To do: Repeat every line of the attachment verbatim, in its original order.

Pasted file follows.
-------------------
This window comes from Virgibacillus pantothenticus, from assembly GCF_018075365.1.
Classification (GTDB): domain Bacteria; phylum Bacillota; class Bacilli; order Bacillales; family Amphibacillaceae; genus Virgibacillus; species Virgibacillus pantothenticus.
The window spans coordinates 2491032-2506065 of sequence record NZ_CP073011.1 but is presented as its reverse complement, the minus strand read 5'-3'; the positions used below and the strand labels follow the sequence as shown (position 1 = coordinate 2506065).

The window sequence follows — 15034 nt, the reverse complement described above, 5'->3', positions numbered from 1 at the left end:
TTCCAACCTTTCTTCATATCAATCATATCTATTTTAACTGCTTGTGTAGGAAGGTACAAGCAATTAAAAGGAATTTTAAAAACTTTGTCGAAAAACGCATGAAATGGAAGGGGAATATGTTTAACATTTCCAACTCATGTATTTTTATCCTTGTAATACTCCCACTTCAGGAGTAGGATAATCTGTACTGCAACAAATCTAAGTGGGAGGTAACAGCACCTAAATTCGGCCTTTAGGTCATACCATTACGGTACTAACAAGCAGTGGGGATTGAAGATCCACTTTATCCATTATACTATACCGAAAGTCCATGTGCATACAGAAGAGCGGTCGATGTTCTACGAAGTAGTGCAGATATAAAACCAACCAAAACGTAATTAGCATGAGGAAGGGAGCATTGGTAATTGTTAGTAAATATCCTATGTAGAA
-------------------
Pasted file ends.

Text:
This window comes from Virgibacillus pantothenticus, from assembly GCF_018075365.1.
Classification (GTDB): domain Bacteria; phylum Bacillota; class Bacilli; order Bacillales; family Amphibacillaceae; genus Virgibacillus; species Virgibacillus pantothenticus.
The window spans coordinates 2491032-2506065 of sequence record NZ_CP073011.1 but is presented as its reverse complement, the minus strand read 5'-3'; the positions used below and the strand labels follow the sequence as shown (position 1 = coordinate 2506065).

The window sequence follows — 15034 nt, the reverse complement described above, 5'->3', positions numbered from 1 at the left end:
TTCCAACCTTTCTTCATATCAATCATATCTATTTTAACTGCTTGTGTAGGAAGGTACAAGCAATTAAAAGGAATTTTAAAAACTTTGTCGAAAAACGCATGAAATGGAAGGGGAATATGTTTAACATTTCCAACTCATGTATTTTTATCCTTGTAATACTCCCACTTCAGGAGTAGGATAATCTGTACTGCAACAAATCTAAGTGGGAGGTAACAGCACCTAAATTCGGCCTTTAGGTCATACCATTACGGTACTAACAAGCAGTGGGGATTGAAGATCCACTTTATCCATTATACTATACCGAAAGTCCATGTGCATACAGAAGAGCGGTCGATGTTCTACGAAGTAGTGCAGATATAAAACCAACCAAAACGTAATTAGCATGAGGAAGGGAGCATTGGTAATTGTTAGTAAATATCCTATGTAGAA